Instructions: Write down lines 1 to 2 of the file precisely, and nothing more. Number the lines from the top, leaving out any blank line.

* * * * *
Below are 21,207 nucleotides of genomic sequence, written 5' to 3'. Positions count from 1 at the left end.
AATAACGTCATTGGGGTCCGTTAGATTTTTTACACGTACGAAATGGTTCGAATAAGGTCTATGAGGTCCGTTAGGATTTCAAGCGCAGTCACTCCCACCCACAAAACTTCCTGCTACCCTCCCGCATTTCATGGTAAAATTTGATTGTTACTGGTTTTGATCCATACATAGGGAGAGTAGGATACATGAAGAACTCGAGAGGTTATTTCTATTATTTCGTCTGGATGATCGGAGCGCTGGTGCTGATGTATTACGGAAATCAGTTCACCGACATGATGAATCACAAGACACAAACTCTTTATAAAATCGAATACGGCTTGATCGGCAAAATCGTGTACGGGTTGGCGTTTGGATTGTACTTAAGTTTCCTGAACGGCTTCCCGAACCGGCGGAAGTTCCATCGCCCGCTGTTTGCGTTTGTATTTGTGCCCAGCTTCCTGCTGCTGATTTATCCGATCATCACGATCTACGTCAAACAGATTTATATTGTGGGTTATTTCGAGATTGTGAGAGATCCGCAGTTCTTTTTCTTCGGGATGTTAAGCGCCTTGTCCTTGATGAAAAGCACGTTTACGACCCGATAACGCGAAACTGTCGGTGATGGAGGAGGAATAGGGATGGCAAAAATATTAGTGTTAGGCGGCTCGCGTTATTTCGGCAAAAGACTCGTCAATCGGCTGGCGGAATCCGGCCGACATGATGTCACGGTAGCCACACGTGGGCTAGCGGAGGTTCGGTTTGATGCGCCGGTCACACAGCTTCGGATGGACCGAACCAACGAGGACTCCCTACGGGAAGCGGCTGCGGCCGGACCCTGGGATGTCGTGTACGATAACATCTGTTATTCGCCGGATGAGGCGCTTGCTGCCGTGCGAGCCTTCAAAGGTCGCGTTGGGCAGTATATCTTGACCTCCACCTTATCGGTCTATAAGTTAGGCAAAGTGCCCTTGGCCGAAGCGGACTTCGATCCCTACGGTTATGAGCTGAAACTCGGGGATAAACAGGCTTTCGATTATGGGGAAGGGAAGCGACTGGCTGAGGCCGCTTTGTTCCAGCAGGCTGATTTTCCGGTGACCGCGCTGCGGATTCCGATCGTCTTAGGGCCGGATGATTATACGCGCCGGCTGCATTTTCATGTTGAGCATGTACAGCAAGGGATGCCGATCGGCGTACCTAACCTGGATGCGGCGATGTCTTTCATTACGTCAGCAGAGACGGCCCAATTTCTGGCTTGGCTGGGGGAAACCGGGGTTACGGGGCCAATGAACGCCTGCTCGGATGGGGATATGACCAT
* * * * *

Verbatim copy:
Below are 21,207 nucleotides of genomic sequence, written 5' to 3'. Positions count from 1 at the left end.
AATAACGTCATTGGGGTCCGTTAGATTTTTTACACGTACGAAATGGTTCGAATAAGGTCTATGAGGTCCGTTAGGATTTCAAGCGCAGTCACTCCCACCCACAAAACTTCCTGCTACCCTCCCGCATTTCATGGTAAAATTTGATTGTTACTGGTTTTGATCCATACATAGGGAGAGTAGGATACATGAAGAACTCGAGAGGTTATTTCTATTATTTCGTCTGGATGATCGGAGCGCTGGTGCTGATGTATTACGGAAATCAGTTCACCGACATGATGAATCACAAGACACAAACTCTTTATAAAATCGAATACGGCTTGATCGGCAAAATCGTGTACGGGTTGGCGTTTGGATTGTACTTAAGTTTCCTGAACGGCTTCCCGAACCGGCGGAAGTTCCATCGCCCGCTGTTTGCGTTTGTATTTGTGCCCAGCTTCCTGCTGCTGATTTATCCGATCATCACGATCTACGTCAAACAGATTTATATTGTGGGTTATTTCGAGATTGTGAGAGATCCGCAGTTCTTTTTCTTCGGGATGTTAAGCGCCTTGTCCTTGATGAAAAGCACGTTTACGACCCGATAACGCGAAACTGTCGGTGATGGAGGAGGAATAGGGATGGCAAAAATATTAGTGTTAGGCGGCTCGCGTTATTTCGGCAAAAGACTCGTCAATCGGCTGGCGGAATCCGGCCGACATGATGTCACGGTAGCCACACGTGGGCTAGCGGAGGTTCGGTTTGATGCGCCGGTCACACAGCTTCGGATGGACCGAACCAACGAGGACTCCCTACGGGAAGCGGCTGCGGCCGGACCCTGGGATGTCGTGTACGATAACATCTGTTATTCGCCGGATGAGGCGCTTGCTGCCGTGCGAGCCTTCAAAGGTCGCGTTGGGCAGTATATCTTGACCTCCACCTTATCGGTCTATAAGTTAGGCAAAGTGCCCTTGGCCGAAGCGGACTTCGATCCCTACGGTTATGAGCTGAAACTCGGGGATAAACAGGCTTTCGATTATGGGGAAGGGAAGCGACTGGCTGAGGCCGCTTTGTTCCAGCAGGCTGATTTTCCGGTGACCGCGCTGCGGATTCCGATCGTCTTAGGGCCGGATGATTATACGCGCCGGCTGCATTTTCATGTTGAGCATGTACAGCAAGGGATGCCGATCGGCGTACCTAACCTGGATGCGGCGATGTCTTTCATTACGTCAGCAGAGACGGCCCAATTTCTGGCTTGGCTGGGGGAAACCGGGGTTACGGGGCCAATGAACGCCTGCTCGGATGGGGATATGACCAT